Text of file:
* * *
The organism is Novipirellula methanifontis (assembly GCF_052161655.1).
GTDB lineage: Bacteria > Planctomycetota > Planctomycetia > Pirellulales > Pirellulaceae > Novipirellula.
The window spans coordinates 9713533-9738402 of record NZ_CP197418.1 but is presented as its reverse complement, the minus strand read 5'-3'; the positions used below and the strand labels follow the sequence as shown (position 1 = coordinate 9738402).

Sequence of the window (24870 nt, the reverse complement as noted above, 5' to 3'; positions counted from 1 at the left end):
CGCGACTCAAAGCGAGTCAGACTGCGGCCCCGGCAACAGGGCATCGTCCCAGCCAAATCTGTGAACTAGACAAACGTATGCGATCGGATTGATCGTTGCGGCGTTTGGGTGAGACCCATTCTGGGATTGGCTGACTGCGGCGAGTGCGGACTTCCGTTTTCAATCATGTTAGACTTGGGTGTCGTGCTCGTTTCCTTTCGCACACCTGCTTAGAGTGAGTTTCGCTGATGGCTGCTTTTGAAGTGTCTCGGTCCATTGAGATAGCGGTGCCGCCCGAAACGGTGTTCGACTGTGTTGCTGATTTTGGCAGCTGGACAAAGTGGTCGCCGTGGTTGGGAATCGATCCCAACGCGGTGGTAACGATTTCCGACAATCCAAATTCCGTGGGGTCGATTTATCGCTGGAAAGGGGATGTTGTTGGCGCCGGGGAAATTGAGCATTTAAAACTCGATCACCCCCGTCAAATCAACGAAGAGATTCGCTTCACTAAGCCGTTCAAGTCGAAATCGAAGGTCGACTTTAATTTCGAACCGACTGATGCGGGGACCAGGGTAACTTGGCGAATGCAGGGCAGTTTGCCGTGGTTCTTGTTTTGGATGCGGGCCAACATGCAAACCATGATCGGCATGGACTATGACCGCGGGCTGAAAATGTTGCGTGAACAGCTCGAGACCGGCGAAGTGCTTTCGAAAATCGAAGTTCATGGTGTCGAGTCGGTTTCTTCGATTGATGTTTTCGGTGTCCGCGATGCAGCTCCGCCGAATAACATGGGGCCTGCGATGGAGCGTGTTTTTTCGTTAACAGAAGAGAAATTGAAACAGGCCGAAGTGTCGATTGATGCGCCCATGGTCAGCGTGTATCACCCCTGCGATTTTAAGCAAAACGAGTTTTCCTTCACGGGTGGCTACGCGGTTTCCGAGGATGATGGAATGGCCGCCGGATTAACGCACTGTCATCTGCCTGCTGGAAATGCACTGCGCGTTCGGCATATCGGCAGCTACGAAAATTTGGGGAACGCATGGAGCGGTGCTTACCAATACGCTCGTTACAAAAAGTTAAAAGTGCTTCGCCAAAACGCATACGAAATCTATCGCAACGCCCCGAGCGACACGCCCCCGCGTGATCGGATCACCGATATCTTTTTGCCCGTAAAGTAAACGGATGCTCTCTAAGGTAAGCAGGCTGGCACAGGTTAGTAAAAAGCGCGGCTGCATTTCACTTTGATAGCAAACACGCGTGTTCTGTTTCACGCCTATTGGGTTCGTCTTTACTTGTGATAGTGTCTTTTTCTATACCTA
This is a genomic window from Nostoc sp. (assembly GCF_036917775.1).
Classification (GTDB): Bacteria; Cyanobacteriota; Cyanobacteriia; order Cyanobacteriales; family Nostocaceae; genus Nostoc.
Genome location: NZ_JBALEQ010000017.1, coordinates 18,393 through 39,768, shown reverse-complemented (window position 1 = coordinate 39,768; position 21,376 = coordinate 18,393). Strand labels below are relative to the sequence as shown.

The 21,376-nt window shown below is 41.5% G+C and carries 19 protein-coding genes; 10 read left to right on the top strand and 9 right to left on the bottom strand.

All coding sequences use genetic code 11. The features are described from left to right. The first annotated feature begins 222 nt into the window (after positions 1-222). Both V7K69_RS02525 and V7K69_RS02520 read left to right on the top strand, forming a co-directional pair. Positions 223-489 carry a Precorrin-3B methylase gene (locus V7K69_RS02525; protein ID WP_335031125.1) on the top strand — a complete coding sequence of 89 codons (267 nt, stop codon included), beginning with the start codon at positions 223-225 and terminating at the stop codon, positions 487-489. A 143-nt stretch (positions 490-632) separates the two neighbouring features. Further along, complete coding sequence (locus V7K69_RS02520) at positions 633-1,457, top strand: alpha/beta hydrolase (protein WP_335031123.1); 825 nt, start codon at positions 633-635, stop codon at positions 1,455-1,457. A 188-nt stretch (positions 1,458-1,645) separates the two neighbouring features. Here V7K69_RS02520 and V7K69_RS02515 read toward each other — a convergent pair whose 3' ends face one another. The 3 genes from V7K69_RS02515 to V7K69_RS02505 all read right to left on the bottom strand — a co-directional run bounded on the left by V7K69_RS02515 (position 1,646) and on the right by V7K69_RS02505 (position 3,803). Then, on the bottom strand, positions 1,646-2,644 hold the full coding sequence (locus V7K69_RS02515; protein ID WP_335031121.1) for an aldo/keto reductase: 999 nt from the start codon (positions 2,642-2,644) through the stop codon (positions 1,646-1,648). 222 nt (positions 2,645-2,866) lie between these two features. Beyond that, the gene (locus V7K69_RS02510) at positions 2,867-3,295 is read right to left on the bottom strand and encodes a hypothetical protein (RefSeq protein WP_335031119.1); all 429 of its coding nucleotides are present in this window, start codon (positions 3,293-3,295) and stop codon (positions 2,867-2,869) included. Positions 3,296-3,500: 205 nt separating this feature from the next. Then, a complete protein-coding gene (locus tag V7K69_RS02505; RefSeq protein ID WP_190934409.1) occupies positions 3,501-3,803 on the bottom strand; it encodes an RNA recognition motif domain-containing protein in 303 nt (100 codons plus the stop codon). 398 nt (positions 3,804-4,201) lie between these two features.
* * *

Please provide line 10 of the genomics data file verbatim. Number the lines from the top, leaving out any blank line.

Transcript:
All coding sequences use genetic code 11. The features are described from left to right. The first annotated feature begins 222 nt into the window (after positions 1-222). Both V7K69_RS02525 and V7K69_RS02520 read left to right on the top strand, forming a co-directional pair. Positions 223-489 carry a Precorrin-3B methylase gene (locus V7K69_RS02525; protein ID WP_335031125.1) on the top strand — a complete coding sequence of 89 codons (267 nt, stop codon included), beginning with the start codon at positions 223-225 and terminating at the stop codon, positions 487-489. A 143-nt stretch (positions 490-632) separates the two neighbouring features. Further along, complete coding sequence (locus V7K69_RS02520) at positions 633-1,457, top strand: alpha/beta hydrolase (protein WP_335031123.1); 825 nt, start codon at positions 633-635, stop codon at positions 1,455-1,457. A 188-nt stretch (positions 1,458-1,645) separates the two neighbouring features. Here V7K69_RS02520 and V7K69_RS02515 read toward each other — a convergent pair whose 3' ends face one another. The 3 genes from V7K69_RS02515 to V7K69_RS02505 all read right to left on the bottom strand — a co-directional run bounded on the left by V7K69_RS02515 (position 1,646) and on the right by V7K69_RS02505 (position 3,803). Then, on the bottom strand, positions 1,646-2,644 hold the full coding sequence (locus V7K69_RS02515; protein ID WP_335031121.1) for an aldo/keto reductase: 999 nt from the start codon (positions 2,642-2,644) through the stop codon (positions 1,646-1,648). 222 nt (positions 2,645-2,866) lie between these two features. Beyond that, the gene (locus V7K69_RS02510) at positions 2,867-3,295 is read right to left on the bottom strand and encodes a hypothetical protein (RefSeq protein WP_335031119.1); all 429 of its coding nucleotides are present in this window, start codon (positions 3,293-3,295) and stop codon (positions 2,867-2,869) included. Positions 3,296-3,500: 205 nt separating this feature from the next. Then, a complete protein-coding gene (locus tag V7K69_RS02505; RefSeq protein ID WP_190934409.1) occupies positions 3,501-3,803 on the bottom strand; it encodes an RNA recognition motif domain-containing protein in 303 nt (100 codons plus the stop codon). 398 nt (positions 3,804-4,201) lie between these two features.